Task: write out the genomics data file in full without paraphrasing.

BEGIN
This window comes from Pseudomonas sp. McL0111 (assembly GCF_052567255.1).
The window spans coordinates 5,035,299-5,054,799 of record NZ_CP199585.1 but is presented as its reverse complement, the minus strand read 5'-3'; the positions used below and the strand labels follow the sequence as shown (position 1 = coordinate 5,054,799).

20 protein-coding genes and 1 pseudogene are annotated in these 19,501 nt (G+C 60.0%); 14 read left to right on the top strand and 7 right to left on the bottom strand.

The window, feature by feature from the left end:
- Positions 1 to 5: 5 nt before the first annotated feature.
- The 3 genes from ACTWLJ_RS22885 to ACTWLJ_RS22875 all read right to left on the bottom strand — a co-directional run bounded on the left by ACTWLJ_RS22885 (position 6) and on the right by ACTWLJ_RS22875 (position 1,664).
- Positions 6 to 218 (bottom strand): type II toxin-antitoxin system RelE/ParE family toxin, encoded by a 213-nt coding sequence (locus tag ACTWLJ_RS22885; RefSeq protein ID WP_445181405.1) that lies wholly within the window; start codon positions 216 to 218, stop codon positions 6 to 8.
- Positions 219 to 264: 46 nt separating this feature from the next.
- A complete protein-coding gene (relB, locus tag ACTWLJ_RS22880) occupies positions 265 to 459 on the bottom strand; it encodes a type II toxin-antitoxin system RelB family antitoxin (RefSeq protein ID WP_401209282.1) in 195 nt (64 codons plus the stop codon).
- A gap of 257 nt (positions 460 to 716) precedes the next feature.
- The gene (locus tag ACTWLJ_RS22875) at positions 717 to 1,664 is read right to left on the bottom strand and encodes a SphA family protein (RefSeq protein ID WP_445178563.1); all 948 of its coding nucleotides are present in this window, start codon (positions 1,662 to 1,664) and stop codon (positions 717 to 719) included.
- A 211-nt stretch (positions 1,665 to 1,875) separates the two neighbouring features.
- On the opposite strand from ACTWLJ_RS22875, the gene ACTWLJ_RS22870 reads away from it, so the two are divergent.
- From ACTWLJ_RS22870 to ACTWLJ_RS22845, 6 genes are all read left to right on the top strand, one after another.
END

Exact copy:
This window comes from Pseudomonas sp. McL0111 (assembly GCF_052567255.1).
The window spans coordinates 5,035,299-5,054,799 of record NZ_CP199585.1 but is presented as its reverse complement, the minus strand read 5'-3'; the positions used below and the strand labels follow the sequence as shown (position 1 = coordinate 5,054,799).

20 protein-coding genes and 1 pseudogene are annotated in these 19,501 nt (G+C 60.0%); 14 read left to right on the top strand and 7 right to left on the bottom strand.

The window, feature by feature from the left end:
- Positions 1 to 5: 5 nt before the first annotated feature.
- The 3 genes from ACTWLJ_RS22885 to ACTWLJ_RS22875 all read right to left on the bottom strand — a co-directional run bounded on the left by ACTWLJ_RS22885 (position 6) and on the right by ACTWLJ_RS22875 (position 1,664).
- Positions 6 to 218 (bottom strand): type II toxin-antitoxin system RelE/ParE family toxin, encoded by a 213-nt coding sequence (locus tag ACTWLJ_RS22885; RefSeq protein ID WP_445181405.1) that lies wholly within the window; start codon positions 216 to 218, stop codon positions 6 to 8.
- Positions 219 to 264: 46 nt separating this feature from the next.
- A complete protein-coding gene (relB, locus tag ACTWLJ_RS22880) occupies positions 265 to 459 on the bottom strand; it encodes a type II toxin-antitoxin system RelB family antitoxin (RefSeq protein ID WP_401209282.1) in 195 nt (64 codons plus the stop codon).
- A gap of 257 nt (positions 460 to 716) precedes the next feature.
- The gene (locus tag ACTWLJ_RS22875) at positions 717 to 1,664 is read right to left on the bottom strand and encodes a SphA family protein (RefSeq protein ID WP_445178563.1); all 948 of its coding nucleotides are present in this window, start codon (positions 1,662 to 1,664) and stop codon (positions 717 to 719) included.
- A 211-nt stretch (positions 1,665 to 1,875) separates the two neighbouring features.
- On the opposite strand from ACTWLJ_RS22875, the gene ACTWLJ_RS22870 reads away from it, so the two are divergent.
- From ACTWLJ_RS22870 to ACTWLJ_RS22845, 6 genes are all read left to right on the top strand, one after another.